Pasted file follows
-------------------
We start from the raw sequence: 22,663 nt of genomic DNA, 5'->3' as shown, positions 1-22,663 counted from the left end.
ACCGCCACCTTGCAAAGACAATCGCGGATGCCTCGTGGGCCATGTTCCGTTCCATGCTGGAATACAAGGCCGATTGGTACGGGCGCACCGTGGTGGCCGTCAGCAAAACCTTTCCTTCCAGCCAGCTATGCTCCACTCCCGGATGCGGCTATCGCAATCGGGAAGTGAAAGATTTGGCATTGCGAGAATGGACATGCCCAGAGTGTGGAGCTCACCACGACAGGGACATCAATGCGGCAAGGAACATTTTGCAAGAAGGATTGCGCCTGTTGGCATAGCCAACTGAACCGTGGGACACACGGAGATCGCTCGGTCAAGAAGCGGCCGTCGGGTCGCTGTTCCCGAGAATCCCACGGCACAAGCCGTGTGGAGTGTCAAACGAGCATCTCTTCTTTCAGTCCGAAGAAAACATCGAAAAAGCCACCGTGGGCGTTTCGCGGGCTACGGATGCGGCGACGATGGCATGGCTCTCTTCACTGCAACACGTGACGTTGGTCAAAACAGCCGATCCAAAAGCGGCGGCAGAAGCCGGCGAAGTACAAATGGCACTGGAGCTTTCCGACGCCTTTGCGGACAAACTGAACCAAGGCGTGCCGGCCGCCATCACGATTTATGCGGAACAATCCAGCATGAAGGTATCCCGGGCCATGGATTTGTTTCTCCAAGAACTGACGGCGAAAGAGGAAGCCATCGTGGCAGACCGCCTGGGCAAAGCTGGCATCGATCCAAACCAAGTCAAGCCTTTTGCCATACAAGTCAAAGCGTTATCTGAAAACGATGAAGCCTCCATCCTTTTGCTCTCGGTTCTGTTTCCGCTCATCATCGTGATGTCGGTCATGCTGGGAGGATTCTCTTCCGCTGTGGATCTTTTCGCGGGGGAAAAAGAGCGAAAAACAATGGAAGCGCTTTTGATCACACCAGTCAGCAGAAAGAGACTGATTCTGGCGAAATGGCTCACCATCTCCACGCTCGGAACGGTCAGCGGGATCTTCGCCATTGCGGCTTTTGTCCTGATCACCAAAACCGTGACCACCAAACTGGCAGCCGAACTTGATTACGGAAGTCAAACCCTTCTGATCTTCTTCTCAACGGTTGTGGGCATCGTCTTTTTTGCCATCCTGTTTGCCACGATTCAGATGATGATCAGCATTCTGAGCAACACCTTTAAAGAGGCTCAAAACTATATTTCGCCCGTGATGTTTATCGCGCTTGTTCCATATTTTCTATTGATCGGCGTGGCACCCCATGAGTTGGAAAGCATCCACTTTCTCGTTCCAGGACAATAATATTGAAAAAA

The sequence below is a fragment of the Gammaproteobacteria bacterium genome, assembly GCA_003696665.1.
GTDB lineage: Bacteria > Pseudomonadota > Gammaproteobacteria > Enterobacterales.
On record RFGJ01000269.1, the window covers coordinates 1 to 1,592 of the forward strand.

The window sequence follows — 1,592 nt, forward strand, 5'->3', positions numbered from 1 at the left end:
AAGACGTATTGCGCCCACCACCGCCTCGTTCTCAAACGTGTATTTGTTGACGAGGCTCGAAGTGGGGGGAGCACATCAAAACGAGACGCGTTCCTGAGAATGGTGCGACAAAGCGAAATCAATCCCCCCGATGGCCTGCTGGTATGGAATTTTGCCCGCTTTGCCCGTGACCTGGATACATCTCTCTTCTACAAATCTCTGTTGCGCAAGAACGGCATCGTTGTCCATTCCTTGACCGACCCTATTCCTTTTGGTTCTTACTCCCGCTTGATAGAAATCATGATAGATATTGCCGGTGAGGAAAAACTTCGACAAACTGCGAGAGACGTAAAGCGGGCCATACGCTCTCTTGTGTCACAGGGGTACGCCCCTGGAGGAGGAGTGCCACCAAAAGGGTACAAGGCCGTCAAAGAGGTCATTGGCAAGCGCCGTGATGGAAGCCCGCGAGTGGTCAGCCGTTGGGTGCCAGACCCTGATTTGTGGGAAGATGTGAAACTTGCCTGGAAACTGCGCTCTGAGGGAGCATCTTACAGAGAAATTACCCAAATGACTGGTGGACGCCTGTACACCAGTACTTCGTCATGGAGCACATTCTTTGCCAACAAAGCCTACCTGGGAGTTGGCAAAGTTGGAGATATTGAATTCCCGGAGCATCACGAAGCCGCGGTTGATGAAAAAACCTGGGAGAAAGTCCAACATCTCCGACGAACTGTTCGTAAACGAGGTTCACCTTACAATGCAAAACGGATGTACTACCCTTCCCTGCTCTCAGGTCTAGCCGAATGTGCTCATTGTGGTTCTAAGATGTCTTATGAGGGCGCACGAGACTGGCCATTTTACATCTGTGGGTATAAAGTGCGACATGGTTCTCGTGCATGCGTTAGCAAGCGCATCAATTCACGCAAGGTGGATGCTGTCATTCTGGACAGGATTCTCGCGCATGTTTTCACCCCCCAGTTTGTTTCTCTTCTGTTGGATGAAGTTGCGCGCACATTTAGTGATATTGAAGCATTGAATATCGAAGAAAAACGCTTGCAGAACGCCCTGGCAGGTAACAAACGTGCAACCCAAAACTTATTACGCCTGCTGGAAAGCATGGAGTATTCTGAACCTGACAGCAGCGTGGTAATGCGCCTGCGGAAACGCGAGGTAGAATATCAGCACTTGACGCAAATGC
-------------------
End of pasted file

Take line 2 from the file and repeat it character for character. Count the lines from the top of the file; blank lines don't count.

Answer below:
ACCGCCACCTTGCAAAGACAATCGCGGATGCCTCGTGGGCCATGTTCCGTTCCATGCTGGAATACAAGGCCGATTGGTACGGGCGCACCGTGGTGGCCGTCAGCAAAACCTTTCCTTCCAGCCAGCTATGCTCCACTCCCGGATGCGGCTATCGCAATCGGGAAGTGAAAGATTTGGCATTGCGAGAATGGACATGCCCAGAGTGTGGAGCTCACCACGACAGGGACATCAATGCGGCAAGGAACATTTTGCAAGAAGGATTGCGCCTGTTGGCATAGCCAACTGAACCGTGGGACACACGGAGATCGCTCGGTCAAGAAGCGGCCGTCGGGTCGCTGTTCCCGAGAATCCCACGGCACAAGCCGTGTGGAGTGTCAAACGAGCATCTCTTCTTTCAGTCCGAAGAAAACATCGAAAAAGCCACCGTGGGCGTTTCGCGGGCTACGGATGCGGCGACGATGGCATGGCTCTCTTCACTGCAACACGTGACGTTGGTCAAAACAGCCGATCCAAAAGCGGCGGCAGAAGCCGGCGAAGTACAAATGGCACTGGAGCTTTCCGACGCCTTTGCGGACAAACTGAACCAAGGCGTGCCGGCCGCCATCACGATTTATGCGGAACAATCCAGCATGAAGGTATCCCGGGCCATGGATTTGTTTCTCCAAGAACTGACGGCGAAAGAGGAAGCCATCGTGGCAGACCGCCTGGGCAAAGCTGGCATCGATCCAAACCAAGTCAAGCCTTTTGCCATACAAGTCAAAGCGTTATCTGAAAACGATGAAGCCTCCATCCTTTTGCTCTCGGTTCTGTTTCCGCTCATCATCGTGATGTCGGTCATGCTGGGAGGATTCTCTTCCGCTGTGGATCTTTTCGCGGGGGAAAAAGAGCGAAAAACAATGGAAGCGCTTTTGATCACACCAGTCAGCAGAAAGAGACTGATTCTGGCGAAATGGCTCACCATCTCCACGCTCGGAACGGTCAGCGGGATCTTCGCCATTGCGGCTTTTGTCCTGATCACCAAAACCGTGACCACCAAACTGGCAGCCGAACTTGATTACGGAAGTCAAACCCTTCTGATCTTCTTCTCAACGGTTGTGGGCATCGTCTTTTTTGCCATCCTGTTTGCCACGATTCAGATGATGATCAGCATTCTGAGCAACACCTTTAAAGAGGCTCAAAACTATATTTCGCCCGTGATGTTTATCGCGCTTGTTCCATATTTTCTATTGATCGGCGTGGCACCCCATGAGTTGGAAAGCATCCACTTTCTCGTTCCAGGACAATAATATTGAAAAAA